Another Week Ends: Cognitive Dissonance, Internet Addiction, Middle-Aged Mortals, and Unanswered Prayers

Another Week Ends: Cognitive Dissonance, Internet Addiction, Middle-Aged Mortals, and Unanswered Prayers

Update: Accompanying episode of The Mockingcast up on iTunes now! ONE. On Monday, Mallory Ortberg, founder of The Toast (the-toast.net), posted a video in which she discusses her experience founding a blog. It’s safe to say that we’ve become fans of The Toast here at Mockingbird, and Ortberg’s language in this video, and her transparency, explains why. She speaks in a direct, very honest (and extremely funny) way, reminding us that when we look…

On Our Bookshelf (This Time Around)

As summer winds down, here’s what we’ve been reading over here at Mockingbird HQ (and on sabbatical), as published in the Love & Death Issue

Lincoln in the Bardo by George Saunders

George Saunders’ widely acclaimed first novel addresses death, grief, and the afterlife. Narrated by a graveyard full of, um, lively ghosts, this novel is a roller coaster from start to finish. With humor and empathy, Saunders powerfully illustrates that “the truth will set you free.”

Hallelujah Anyway: Rediscovering Mercy by Anne Lamott

Published this spring, Lamott continues to sing the song of grace: “Mercy is radical kindness. Mercy means offering or being offered aid in desperate straits. Mercy is not deserved. It involves forgiving the debt, absolving the unabsolvable.” Pulling from St. Augustine and the Dalai Lama, she weaves her thoughts on mercy with such honesty and humor that you might feel like you’re sitting down as one of her Sunday School students.

The Kingdom by Emmanuel Carrère

Emmanuel Carrère’s new book (novel? memoir? biography?) on St. Paul and the early Christians often reads like a diary fused with historical fiction. Carrère, well-known in France for his unique non-fiction storytelling, believes that the only way he can really communicate a subject is by looking as honestly as possible at himself. In this book, then, that means capturing the New Testament through his own relationship with and (un-)belief in its God. A powerfully honest and captivating reimagining of both the nature of belief and the radical message Paul carried.

The Unmade Bed: The Messy Truth about Men and Women in the 21st Century by Stephen Marche

Stay-at-home dads get no respect, women are still almost never in the boardroom, and feminism has failed us. Why, Marche ponders, have we come so far and are still inundated with the same bizarre problems? Because women are still women and men are still men, and no one wants to make the damned bed. If you are in ministry, your premarital counseling couples should read this brilliant book alongside Capon’s Bed and Board.

My Utmost: A Devotional Memoir by Macy Halford

Halford, who spent several years working as a staffer at The New Yorker, writes with immense care and loyalty about the devotional that shaped (and continues to shape) her life, Oswald Chambers’ My Utmost for His Highest. Halford, who was raised in an Evangelical family in Dallas, uses the devotional (and Chambers’ own life story) as a way of excavating her own life and Christian faith.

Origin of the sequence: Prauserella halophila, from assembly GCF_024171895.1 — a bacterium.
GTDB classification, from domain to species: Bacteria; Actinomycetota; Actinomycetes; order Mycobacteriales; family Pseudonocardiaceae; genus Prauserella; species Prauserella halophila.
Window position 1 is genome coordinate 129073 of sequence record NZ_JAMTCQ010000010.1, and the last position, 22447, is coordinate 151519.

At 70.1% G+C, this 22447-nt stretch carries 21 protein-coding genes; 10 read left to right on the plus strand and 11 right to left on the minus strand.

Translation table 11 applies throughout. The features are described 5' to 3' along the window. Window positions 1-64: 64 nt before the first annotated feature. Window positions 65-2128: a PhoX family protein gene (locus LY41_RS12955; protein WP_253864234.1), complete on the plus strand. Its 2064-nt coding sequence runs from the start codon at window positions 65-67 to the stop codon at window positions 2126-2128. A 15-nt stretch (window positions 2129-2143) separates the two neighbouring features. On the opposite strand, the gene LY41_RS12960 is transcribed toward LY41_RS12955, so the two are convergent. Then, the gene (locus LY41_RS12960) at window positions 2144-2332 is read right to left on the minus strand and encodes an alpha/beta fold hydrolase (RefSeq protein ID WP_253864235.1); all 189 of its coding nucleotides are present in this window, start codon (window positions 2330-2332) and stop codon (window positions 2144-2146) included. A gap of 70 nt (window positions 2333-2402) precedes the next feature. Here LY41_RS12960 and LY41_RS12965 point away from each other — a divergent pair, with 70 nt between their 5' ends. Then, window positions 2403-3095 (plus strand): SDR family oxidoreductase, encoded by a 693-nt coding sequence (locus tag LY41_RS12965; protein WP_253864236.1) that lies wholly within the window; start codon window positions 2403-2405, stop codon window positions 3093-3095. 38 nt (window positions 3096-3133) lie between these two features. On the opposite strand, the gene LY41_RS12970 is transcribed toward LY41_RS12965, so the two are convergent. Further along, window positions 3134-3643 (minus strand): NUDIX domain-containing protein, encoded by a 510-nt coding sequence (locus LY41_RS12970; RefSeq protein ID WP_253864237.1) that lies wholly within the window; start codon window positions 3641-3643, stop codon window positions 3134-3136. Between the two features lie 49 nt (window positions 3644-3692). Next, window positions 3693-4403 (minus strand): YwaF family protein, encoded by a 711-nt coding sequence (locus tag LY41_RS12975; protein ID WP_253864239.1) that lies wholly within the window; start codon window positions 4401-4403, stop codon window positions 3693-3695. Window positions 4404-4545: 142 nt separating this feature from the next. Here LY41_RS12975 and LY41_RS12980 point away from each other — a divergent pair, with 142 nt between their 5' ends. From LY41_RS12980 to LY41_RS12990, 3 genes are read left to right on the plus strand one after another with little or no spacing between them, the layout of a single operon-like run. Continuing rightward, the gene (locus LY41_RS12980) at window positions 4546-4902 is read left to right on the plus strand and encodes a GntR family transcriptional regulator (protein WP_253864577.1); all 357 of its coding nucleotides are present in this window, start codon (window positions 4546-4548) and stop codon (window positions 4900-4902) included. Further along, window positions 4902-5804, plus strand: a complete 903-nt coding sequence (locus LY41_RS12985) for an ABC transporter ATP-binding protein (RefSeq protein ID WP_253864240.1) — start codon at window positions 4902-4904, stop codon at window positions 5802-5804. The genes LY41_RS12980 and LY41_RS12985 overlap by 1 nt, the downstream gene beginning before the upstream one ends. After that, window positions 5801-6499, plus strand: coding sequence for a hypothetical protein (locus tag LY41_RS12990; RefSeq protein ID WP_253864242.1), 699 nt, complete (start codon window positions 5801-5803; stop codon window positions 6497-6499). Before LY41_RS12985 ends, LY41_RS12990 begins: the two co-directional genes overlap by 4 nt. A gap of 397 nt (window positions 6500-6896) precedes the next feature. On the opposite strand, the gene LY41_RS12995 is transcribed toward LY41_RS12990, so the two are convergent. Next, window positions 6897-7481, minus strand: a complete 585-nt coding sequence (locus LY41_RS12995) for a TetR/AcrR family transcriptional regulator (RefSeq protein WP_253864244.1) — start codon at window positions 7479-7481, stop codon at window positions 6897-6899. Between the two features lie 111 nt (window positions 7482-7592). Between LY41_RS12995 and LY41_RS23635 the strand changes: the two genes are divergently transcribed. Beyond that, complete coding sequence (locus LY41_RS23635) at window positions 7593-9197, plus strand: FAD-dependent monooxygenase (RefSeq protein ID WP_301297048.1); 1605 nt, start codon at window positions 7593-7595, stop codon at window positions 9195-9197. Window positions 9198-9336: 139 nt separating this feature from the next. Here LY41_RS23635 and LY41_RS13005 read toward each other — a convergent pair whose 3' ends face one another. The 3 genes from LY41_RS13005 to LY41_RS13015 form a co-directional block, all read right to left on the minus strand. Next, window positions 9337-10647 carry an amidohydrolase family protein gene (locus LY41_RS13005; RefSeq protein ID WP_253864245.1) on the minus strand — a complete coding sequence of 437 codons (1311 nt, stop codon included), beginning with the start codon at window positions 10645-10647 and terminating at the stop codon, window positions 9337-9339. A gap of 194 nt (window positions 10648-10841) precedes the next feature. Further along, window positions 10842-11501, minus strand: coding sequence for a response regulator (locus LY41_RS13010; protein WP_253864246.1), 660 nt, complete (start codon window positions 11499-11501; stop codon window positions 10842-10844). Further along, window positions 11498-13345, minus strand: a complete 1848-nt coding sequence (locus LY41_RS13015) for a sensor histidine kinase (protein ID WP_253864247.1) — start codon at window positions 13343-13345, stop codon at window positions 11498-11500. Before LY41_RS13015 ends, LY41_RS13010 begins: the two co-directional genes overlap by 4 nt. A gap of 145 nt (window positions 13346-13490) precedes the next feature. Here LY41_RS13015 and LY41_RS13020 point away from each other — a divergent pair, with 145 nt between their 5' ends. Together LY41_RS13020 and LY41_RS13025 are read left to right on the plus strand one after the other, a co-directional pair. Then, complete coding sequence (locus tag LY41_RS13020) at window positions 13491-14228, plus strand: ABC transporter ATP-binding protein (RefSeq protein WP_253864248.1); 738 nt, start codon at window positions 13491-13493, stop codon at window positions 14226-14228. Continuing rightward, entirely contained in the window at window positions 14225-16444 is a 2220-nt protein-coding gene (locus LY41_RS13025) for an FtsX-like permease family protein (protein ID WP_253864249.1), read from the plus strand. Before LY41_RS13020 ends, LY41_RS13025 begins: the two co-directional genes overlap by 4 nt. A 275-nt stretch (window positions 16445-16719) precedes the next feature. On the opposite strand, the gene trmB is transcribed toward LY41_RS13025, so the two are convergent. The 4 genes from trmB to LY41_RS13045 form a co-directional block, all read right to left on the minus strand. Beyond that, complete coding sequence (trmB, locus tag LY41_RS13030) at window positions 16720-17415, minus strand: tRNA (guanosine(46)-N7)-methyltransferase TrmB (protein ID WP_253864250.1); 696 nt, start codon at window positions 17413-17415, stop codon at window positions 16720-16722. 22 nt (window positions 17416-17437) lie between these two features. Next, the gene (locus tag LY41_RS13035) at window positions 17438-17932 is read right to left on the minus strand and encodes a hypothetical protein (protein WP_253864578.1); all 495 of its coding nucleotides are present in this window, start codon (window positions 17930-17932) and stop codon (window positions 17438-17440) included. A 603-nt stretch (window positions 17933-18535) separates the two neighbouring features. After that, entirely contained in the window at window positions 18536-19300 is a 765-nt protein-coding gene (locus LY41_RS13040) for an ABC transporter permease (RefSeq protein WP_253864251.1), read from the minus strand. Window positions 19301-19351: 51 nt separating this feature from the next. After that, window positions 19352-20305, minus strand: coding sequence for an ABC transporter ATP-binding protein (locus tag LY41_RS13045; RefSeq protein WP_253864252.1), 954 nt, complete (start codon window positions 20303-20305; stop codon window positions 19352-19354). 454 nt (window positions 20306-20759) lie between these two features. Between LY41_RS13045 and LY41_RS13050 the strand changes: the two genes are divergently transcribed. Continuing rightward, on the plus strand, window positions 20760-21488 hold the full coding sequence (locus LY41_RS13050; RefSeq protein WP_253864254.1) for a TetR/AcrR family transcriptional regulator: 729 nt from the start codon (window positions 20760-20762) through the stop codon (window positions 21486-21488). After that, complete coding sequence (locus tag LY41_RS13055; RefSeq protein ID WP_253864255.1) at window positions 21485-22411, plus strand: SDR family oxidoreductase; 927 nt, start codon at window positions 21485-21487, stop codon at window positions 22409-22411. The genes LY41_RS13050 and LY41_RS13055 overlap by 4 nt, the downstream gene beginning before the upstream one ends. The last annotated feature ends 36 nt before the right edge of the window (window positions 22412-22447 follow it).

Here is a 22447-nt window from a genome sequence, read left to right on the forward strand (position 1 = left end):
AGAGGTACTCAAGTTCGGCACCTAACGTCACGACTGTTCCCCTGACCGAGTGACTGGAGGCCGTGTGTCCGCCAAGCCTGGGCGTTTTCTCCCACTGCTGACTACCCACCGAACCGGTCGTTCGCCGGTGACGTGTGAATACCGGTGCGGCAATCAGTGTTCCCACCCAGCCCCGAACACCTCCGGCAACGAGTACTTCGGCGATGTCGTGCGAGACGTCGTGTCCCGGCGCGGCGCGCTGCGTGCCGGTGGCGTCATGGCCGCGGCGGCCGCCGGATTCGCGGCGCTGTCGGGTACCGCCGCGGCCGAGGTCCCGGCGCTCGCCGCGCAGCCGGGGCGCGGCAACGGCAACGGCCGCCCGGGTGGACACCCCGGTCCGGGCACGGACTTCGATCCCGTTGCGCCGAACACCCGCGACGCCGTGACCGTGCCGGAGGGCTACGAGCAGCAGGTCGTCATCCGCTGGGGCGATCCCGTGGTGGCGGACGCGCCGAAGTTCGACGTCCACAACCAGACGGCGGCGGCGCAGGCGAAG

Against Everything: Essays by Mark Greif

Greif is the co-founder of culture magazine n+1. This book synthesizes the strangeness of the modern world by challenging it and unpacking everyday taboos like exercise, hipsters, and punk music. Greif shows his cards as an Enneagram 8, but that doesn’t stop him from writing some real sizzlers on everyday life through a decidedly intellectual lens.

Abandon Me: Memoirs by Melissa Febos

One of our guests on The Mockingcast, Febos’ cutting collection of memoirs wrestles with addiction and sexuality and offers up a gratifying depth of spirituality. Her riff on the Jonah story and our innate calling towards “choose your own adventure stories” is one for the ages. She writes, “every love is a sea monster in whose belly we learn to pray.”

The Idiot by Elif Batuman

Ripping its title from a Dostoevsky classic, Elif Batuman’s debut novel follows Selin through her first year at Harvard. Upon arriving at school, she’s given an email address, her first. One night, she sends a snappy message to Ivan, the mysterious boy in her Russian class, and hilarity ensues. The romance would fit well in a 19th century novel—excepting Selin and Ivan’s preferred form of communication. Armed with a healthy suspicion of her surroundings and a sharp wit, Selin makes for a revelatory, refreshing narrator.

Why Won’t You Apologize? Healing Big Betrayals and Everyday Hurts by Harriet Lerner

This little book ranks up there with our other social science fave, Mistakes Were Made (But Not by Me). Lerner gives us a powerful glimpse into all the strategies and self-deceptions we have around our wrongdoing–on what counts as an apology, and on what keeps us from giving (and receiving) it. She also insightfully keys in on the prime impulse that makes the non-apologizer a non-apologizer: the need to be perfect.

Phases: Poems by Mischa Willett

Poems playful, at times, epigrammatic, conscious of things Italian and incongruous—they are delightful and plain spoken, rhythmic and musical, at times difficult enough to slow the reader’s march through them, most times sufficiently welcoming and placed (e.g., the Pacific Northwest) to keep the reader coming back for more. The collection’s nine brief sections are laid out as though phases of a voyage. An exciting new volume in the Poiema Poetry Series (Cascade Books), curated by poet/editor D. S. Martin.